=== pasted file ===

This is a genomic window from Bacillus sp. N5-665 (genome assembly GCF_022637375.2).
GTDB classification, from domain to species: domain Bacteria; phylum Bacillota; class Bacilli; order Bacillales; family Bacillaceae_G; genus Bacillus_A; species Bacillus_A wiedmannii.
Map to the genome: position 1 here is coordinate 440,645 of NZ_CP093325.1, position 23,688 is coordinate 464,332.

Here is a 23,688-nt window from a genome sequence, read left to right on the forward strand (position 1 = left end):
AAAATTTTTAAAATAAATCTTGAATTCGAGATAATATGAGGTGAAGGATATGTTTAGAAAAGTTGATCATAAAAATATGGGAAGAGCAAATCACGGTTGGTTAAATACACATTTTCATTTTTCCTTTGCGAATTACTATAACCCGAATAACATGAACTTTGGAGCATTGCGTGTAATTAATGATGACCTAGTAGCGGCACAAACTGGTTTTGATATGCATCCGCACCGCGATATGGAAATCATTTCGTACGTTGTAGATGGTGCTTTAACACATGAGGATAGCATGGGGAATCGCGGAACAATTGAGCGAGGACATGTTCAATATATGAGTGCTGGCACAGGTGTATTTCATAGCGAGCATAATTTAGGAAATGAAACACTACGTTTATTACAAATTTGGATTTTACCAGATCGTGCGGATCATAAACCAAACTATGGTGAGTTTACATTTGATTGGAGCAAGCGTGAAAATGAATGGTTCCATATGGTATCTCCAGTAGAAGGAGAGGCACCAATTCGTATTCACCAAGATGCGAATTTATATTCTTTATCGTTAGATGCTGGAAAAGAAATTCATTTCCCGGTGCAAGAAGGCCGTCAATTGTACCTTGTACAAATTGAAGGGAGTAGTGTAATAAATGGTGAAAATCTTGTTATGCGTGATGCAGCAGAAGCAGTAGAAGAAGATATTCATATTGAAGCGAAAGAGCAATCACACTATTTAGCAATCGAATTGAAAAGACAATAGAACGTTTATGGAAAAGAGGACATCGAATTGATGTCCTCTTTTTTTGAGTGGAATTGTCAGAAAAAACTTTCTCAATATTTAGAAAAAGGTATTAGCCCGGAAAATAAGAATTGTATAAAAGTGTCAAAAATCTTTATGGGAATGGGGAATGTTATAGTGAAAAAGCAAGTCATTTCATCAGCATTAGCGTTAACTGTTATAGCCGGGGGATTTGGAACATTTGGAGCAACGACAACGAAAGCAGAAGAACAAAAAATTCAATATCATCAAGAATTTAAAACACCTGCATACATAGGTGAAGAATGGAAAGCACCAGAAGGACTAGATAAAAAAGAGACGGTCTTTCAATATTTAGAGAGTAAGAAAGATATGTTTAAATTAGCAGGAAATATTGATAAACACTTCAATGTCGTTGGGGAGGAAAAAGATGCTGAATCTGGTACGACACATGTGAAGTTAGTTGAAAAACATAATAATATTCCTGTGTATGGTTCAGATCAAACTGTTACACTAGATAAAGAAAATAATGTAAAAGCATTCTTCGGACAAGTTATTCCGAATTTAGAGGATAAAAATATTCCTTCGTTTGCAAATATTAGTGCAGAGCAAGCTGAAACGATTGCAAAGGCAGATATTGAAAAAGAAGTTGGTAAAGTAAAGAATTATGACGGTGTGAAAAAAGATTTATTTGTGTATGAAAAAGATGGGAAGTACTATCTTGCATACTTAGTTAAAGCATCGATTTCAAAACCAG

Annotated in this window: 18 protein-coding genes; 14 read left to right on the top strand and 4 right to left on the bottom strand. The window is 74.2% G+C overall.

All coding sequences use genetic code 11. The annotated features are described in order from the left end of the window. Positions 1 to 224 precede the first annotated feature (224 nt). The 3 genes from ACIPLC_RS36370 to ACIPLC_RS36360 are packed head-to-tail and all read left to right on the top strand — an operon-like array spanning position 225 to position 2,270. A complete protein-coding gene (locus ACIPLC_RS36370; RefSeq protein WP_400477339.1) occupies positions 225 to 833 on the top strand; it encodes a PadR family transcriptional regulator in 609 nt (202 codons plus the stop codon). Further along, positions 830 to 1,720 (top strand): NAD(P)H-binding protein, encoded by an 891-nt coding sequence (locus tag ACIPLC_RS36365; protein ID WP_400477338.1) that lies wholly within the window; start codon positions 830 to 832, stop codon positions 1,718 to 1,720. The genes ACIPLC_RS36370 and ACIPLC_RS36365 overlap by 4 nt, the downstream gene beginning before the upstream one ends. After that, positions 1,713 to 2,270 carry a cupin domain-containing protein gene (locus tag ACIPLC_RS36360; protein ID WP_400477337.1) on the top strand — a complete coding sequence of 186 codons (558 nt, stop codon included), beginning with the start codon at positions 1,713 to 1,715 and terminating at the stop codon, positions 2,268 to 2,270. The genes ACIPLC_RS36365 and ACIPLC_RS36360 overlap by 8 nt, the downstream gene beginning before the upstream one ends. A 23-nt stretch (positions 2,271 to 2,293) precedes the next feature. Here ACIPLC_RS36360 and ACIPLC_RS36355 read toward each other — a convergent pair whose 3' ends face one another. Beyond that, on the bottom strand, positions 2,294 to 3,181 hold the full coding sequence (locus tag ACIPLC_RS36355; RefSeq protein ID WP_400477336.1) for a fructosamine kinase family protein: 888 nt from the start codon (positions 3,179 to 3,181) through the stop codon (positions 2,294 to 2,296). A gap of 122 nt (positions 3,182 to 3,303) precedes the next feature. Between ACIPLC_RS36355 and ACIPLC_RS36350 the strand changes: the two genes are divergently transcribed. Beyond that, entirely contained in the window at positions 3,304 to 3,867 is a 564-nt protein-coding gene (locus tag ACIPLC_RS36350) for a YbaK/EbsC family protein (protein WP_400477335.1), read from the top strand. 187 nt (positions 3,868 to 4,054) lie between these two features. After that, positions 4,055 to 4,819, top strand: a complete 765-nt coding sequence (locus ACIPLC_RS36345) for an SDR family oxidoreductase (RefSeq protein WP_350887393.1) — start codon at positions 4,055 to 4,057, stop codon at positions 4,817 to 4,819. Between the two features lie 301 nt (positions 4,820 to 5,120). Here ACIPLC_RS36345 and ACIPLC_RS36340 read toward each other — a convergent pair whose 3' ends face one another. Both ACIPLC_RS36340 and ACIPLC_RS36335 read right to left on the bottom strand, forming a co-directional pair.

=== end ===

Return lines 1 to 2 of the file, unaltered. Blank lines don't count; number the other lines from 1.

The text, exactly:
This is a genomic window from Bacillus sp. N5-665 (genome assembly GCF_022637375.2).
GTDB classification, from domain to species: domain Bacteria; phylum Bacillota; class Bacilli; order Bacillales; family Bacillaceae_G; genus Bacillus_A; species Bacillus_A wiedmannii.